Weird SARS-CoV-2 outbreak in mink suggests hidden source of virus in the wild
Between September to January of this year, mink in three Polish farms tested positive for the pandemic coronavirus, SARS-CoV-2— presenting a concerning mystery as to how the animals became infected.
SARS-CoV-2 infections in mink aren’t particularly noteworthy or concerning on their own; it’s well established that mink are susceptible to the virus. The realization early in the pandemic resulted in extensive culls in Denmark and the Netherlands during 2020 and led to intensive monitoring and regulation of remaining mink herds in many places, including Poland.
But the recent cases in Polish mink, reported this week in the journal Eurosurveillance, are unusual. While previous mink outbreaks have linked to infected farmworkers and local circulation of the virus—indicating human-to-mink spread—none of the farm workers or families in the recently affected farms tested positive for the virus. In fact, health investigators found that the infected mink carried a strain of SARS-CoV-2 that has not been seen in humans in the region in more than two years (B.1.1.307).
The finding suggests that humans were not responsible for infecting the mink—at least not directly. Rather, it suggests that another unknown species may have been stealthily harboring and spreading the otherwise bygone strain for some time and managed to carry it onto the mink farms.
The suggestion raises more concern over viral “spillback.” The term relates to the more recognized “spillover,” when a virus jumps from a host population—a reservoir—to a new population, such as humans. SARS-CoV-2 is thought to have originated in a reservoir of horseshoe bats before it reached humans. Since then, it is clear that it can also infect a broad range of animals, including rodents, cats, dogs, white-tail deer, non-human primates, as well as ferrets and mink. Researchers fear that the virus could spill back to an animal population that could become a new reservoir from which the virus could periodically move back to humans.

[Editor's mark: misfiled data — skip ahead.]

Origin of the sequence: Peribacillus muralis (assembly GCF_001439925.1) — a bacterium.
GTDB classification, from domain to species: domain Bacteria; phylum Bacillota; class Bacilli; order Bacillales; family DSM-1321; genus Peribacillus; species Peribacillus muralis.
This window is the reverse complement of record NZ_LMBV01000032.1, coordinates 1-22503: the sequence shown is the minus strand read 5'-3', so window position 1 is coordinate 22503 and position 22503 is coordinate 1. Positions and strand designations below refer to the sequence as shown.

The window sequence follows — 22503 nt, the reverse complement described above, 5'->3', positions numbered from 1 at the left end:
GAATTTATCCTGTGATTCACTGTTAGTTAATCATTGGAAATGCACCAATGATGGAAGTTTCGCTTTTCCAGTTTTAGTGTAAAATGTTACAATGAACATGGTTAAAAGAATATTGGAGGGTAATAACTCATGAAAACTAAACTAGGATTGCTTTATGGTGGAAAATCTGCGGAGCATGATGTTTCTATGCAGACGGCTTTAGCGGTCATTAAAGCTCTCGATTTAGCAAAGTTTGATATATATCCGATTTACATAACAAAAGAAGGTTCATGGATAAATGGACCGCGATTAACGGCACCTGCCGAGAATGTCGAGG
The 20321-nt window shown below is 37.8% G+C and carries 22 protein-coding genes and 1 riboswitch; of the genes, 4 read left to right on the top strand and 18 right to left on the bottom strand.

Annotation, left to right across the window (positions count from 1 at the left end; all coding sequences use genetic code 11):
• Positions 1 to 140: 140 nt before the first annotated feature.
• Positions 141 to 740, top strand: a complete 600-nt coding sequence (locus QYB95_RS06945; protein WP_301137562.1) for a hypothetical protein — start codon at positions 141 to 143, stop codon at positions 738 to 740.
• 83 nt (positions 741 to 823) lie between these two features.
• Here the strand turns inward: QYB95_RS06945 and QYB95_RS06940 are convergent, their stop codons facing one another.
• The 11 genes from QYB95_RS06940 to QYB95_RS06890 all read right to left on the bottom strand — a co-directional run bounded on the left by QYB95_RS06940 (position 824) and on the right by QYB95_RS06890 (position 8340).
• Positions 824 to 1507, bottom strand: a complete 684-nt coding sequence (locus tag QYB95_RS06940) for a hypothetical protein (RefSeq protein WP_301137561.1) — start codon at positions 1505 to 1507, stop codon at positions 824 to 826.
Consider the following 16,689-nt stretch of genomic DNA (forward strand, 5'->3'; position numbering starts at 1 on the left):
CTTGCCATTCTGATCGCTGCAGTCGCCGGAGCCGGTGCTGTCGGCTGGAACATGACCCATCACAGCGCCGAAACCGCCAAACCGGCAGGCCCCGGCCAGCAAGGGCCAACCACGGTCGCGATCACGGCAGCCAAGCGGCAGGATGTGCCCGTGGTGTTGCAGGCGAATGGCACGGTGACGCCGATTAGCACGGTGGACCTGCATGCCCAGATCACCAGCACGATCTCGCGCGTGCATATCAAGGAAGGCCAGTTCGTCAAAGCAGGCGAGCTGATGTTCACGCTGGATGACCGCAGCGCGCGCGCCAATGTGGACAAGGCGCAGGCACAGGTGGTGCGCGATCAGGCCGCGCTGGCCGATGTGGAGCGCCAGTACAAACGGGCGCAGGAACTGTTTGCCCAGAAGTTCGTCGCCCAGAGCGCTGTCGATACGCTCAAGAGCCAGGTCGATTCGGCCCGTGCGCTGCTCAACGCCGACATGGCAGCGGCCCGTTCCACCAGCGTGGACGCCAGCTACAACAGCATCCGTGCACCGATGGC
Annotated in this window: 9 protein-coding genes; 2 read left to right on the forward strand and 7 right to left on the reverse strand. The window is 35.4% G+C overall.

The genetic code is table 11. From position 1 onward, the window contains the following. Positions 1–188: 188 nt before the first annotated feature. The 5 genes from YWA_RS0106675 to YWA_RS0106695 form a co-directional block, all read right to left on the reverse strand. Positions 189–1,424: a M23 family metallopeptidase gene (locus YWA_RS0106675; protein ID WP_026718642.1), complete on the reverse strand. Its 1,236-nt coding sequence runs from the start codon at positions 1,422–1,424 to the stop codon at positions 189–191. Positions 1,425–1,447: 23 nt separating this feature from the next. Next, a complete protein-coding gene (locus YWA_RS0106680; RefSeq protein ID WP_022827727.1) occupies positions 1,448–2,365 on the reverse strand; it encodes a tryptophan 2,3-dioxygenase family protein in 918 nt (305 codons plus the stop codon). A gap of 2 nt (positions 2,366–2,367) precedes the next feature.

This fear gained attention when the omicron variant abruptly emerged with its strikingly large suite of genetic changes. Some researchers speculated that omicron might have cryptically spread and evolved in mice before re-infecting humans. Other researchers, however, hypothesize that the variant evolved in an immunocompromised person.
The farmed mink in Poland again highlight the risk of spillbacks by suggesting an unknown reservoir of SARS-CoV-2 in wild animals. In an investigation, researchers at National Veterinary Research Institute and Erasmus University Medical Centre looked into cases at three farms within 8 km (about 5 miles) of each other. The first farm reported two infected mink (out of 15 tested and about 8,650 animals total) on September 19, but they subsequently tested negative and were pelted as scheduled. On November 16, a second farm with 4,000 mink reported six infected animals out of 15 tested, and they were pelted with precautions. The third farm, with 1,100 mink, found 15 infected animals out of 15 tested on January 18, but they subsequently tested negative in two rounds of testing within 50 days. All of the infected animals on the three farms were asymptomatic.
The researchers obtained eight whole genome sequences—four each from the second and third farms; there wasn’t enough genetic material in samples from the first farm. The genome sequences showed they were nearly identical and most closely matched the lineage B.1.1.307, which hadn’t been seen in humans in Poland in over two years. The viruses also had 40 small genetic mutations, some of which have previously been associated with circulation in mink, and could have been acquired quickly. None of the farm families or workers tested positive for SARS-CoV-2 at any of the three farms.
The researchers noted that all three farms had concrete fences 1.8 meters (6 feet) high and about 30–40 cm (around a foot) deep. There was no evidence of animals burrowing under the fences, but the researchers noted overhanging tree branches that could have created a route for wild animals. Interviews with owners and staff revealed that the farms were occasionally visited by wild martens, weasel-like carnivores. And there were also feral cats around. The researchers tested feral cat droppings around the farms but found they were negative for SARS-CoV-2.
The researchers concluded that a wild animal—possibly the martens, feral cats, or even escaped mink—could have cryptically spread the SARS-CoV-2 lineage and introduced it to the three neighboring farms on separate occasions. They called for more surveillance, not just on mink farms but also of wild animal populations, such as martens, polecats, and foxes.
“The animals on the SARS-CoV-2-positive mink farms did not show signs of disease, which creates a possibility of independent viral evolution and may establish a source for future outbreaks with novel strains,” they wrote.